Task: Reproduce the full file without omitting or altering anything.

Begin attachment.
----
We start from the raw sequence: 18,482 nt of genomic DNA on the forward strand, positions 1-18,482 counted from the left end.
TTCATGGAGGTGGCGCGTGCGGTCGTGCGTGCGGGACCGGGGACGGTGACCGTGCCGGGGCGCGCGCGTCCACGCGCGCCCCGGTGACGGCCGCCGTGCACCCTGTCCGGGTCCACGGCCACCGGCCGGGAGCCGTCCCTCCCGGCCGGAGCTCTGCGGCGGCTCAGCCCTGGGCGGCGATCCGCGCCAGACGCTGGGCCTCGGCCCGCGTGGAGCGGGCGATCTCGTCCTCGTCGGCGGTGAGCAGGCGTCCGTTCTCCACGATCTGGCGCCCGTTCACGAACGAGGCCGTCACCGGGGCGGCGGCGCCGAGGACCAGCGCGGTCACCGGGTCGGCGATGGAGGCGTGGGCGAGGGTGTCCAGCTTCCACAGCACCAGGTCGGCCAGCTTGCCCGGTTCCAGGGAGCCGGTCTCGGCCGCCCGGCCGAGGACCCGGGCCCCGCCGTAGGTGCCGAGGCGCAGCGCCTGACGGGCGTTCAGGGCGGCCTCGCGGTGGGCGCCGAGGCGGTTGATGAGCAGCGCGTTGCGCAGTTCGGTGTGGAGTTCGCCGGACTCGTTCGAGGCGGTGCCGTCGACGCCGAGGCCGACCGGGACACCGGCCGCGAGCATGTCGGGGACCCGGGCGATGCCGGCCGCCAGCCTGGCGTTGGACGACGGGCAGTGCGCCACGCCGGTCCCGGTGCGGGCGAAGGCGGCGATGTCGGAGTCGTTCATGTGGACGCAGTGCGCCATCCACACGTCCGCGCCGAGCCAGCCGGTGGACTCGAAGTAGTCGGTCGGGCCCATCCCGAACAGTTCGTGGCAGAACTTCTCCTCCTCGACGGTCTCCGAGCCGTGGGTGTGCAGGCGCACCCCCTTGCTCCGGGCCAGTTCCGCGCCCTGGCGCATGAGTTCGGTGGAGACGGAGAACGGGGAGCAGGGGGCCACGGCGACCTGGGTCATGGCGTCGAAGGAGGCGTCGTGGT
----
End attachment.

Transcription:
We start from the raw sequence: 18,482 nt of genomic DNA on the forward strand, positions 1-18,482 counted from the left end.
TTCATGGAGGTGGCGCGTGCGGTCGTGCGTGCGGGACCGGGGACGGTGACCGTGCCGGGGCGCGCGCGTCCACGCGCGCCCCGGTGACGGCCGCCGTGCACCCTGTCCGGGTCCACGGCCACCGGCCGGGAGCCGTCCCTCCCGGCCGGAGCTCTGCGGCGGCTCAGCCCTGGGCGGCGATCCGCGCCAGACGCTGGGCCTCGGCCCGCGTGGAGCGGGCGATCTCGTCCTCGTCGGCGGTGAGCAGGCGTCCGTTCTCCACGATCTGGCGCCCGTTCACGAACGAGGCCGTCACCGGGGCGGCGGCGCCGAGGACCAGCGCGGTCACCGGGTCGGCGATGGAGGCGTGGGCGAGGGTGTCCAGCTTCCACAGCACCAGGTCGGCCAGCTTGCCCGGTTCCAGGGAGCCGGTCTCGGCCGCCCGGCCGAGGACCCGGGCCCCGCCGTAGGTGCCGAGGCGCAGCGCCTGACGGGCGTTCAGGGCGGCCTCGCGGTGGGCGCCGAGGCGGTTGATGAGCAGCGCGTTGCGCAGTTCGGTGTGGAGTTCGCCGGACTCGTTCGAGGCGGTGCCGTCGACGCCGAGGCCGACCGGGACACCGGCCGCGAGCATGTCGGGGACCCGGGCGATGCCGGCCGCCAGCCTGGCGTTGGACGACGGGCAGTGCGCCACGCCGGTCCCGGTGCGGGCGAAGGCGGCGATGTCGGAGTCGTTCATGTGGACGCAGTGCGCCATCCACACGTCCGCGCCGAGCCAGCCGGTGGACTCGAAGTAGTCGGTCGGGCCCATCCCGAACAGTTCGTGGCAGAACTTCTCCTCCTCGACGGTCTCCGAGCCGTGGGTGTGCAGGCGCACCCCCTTGCTCCGGGCCAGTTCCGCGCCCTGGCGCATGAGTTCGGTGGAGACGGAGAACGGGGAGCAGGGGGCCACGGCGACCTGGGTCATGGCGTCGAAGGAGGCGTCGTGGT